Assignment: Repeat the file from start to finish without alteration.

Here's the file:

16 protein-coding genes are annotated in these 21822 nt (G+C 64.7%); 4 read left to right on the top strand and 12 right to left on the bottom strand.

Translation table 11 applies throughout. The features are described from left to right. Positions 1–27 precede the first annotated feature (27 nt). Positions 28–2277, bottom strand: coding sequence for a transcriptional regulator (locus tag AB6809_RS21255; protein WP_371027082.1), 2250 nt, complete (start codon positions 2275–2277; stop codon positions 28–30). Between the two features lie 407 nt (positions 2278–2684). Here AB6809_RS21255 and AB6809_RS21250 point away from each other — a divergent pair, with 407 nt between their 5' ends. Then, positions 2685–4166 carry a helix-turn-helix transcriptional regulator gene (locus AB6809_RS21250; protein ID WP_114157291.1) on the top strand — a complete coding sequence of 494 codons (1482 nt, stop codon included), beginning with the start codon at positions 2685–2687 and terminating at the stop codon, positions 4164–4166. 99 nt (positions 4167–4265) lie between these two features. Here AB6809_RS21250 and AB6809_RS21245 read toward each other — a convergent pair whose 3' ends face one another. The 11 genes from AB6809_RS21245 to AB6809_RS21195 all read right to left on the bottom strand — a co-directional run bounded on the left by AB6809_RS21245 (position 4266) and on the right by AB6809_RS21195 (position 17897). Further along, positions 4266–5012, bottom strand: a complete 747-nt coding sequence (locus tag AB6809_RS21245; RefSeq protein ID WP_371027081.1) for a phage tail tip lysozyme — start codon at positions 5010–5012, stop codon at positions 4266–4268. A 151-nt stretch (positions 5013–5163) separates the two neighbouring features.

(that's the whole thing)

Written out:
16 protein-coding genes are annotated in these 21822 nt (G+C 64.7%); 4 read left to right on the top strand and 12 right to left on the bottom strand.

Translation table 11 applies throughout. The features are described from left to right. Positions 1–27 precede the first annotated feature (27 nt). Positions 28–2277, bottom strand: coding sequence for a transcriptional regulator (locus tag AB6809_RS21255; protein WP_371027082.1), 2250 nt, complete (start codon positions 2275–2277; stop codon positions 28–30). Between the two features lie 407 nt (positions 2278–2684). Here AB6809_RS21255 and AB6809_RS21250 point away from each other — a divergent pair, with 407 nt between their 5' ends. Then, positions 2685–4166 carry a helix-turn-helix transcriptional regulator gene (locus AB6809_RS21250; protein ID WP_114157291.1) on the top strand — a complete coding sequence of 494 codons (1482 nt, stop codon included), beginning with the start codon at positions 2685–2687 and terminating at the stop codon, positions 4164–4166. 99 nt (positions 4167–4265) lie between these two features. Here AB6809_RS21250 and AB6809_RS21245 read toward each other — a convergent pair whose 3' ends face one another. The 11 genes from AB6809_RS21245 to AB6809_RS21195 all read right to left on the bottom strand — a co-directional run bounded on the left by AB6809_RS21245 (position 4266) and on the right by AB6809_RS21195 (position 17897). Further along, positions 4266–5012, bottom strand: a complete 747-nt coding sequence (locus tag AB6809_RS21245; RefSeq protein ID WP_371027081.1) for a phage tail tip lysozyme — start codon at positions 5010–5012, stop codon at positions 4266–4268. A 151-nt stretch (positions 5013–5163) separates the two neighbouring features.